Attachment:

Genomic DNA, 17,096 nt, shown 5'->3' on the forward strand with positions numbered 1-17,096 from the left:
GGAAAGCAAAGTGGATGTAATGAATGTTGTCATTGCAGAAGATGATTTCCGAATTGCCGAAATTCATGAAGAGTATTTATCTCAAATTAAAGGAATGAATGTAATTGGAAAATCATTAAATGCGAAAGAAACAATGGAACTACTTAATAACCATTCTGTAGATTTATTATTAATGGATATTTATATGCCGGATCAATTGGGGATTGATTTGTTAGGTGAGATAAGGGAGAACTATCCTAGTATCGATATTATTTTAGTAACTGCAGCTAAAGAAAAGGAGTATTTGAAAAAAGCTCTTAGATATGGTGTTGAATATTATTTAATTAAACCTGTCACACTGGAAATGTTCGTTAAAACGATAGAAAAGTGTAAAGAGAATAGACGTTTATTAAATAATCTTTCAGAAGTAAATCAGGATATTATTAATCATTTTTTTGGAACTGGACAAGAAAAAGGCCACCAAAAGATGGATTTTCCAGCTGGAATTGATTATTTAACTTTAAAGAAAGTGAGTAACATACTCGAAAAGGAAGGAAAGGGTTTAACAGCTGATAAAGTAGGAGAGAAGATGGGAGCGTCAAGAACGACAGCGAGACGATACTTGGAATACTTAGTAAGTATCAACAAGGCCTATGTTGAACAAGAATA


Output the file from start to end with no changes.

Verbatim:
Genomic DNA, 17,096 nt, shown 5'->3' on the forward strand with positions numbered 1-17,096 from the left:
GGAAAGCAAAGTGGATGTAATGAATGTTGTCATTGCAGAAGATGATTTCCGAATTGCCGAAATTCATGAAGAGTATTTATCTCAAATTAAAGGAATGAATGTAATTGGAAAATCATTAAATGCGAAAGAAACAATGGAACTACTTAATAACCATTCTGTAGATTTATTATTAATGGATATTTATATGCCGGATCAATTGGGGATTGATTTGTTAGGTGAGATAAGGGAGAACTATCCTAGTATCGATATTATTTTAGTAACTGCAGCTAAAGAAAAGGAGTATTTGAAAAAAGCTCTTAGATATGGTGTTGAATATTATTTAATTAAACCTGTCACACTGGAAATGTTCGTTAAAACGATAGAAAAGTGTAAAGAGAATAGACGTTTATTAAATAATCTTTCAGAAGTAAATCAGGATATTATTAATCATTTTTTTGGAACTGGACAAGAAAAAGGCCACCAAAAGATGGATTTTCCAGCTGGAATTGATTATTTAACTTTAAAGAAAGTGAGTAACATACTCGAAAAGGAAGGAAAGGGTTTAACAGCTGATAAAGTAGGAGAGAAGATGGGAGCGTCAAGAACGACAGCGAGACGATACTTGGAATACTTAGTAAGTATCAACAAGGCCTATGTTGAACAAGAATA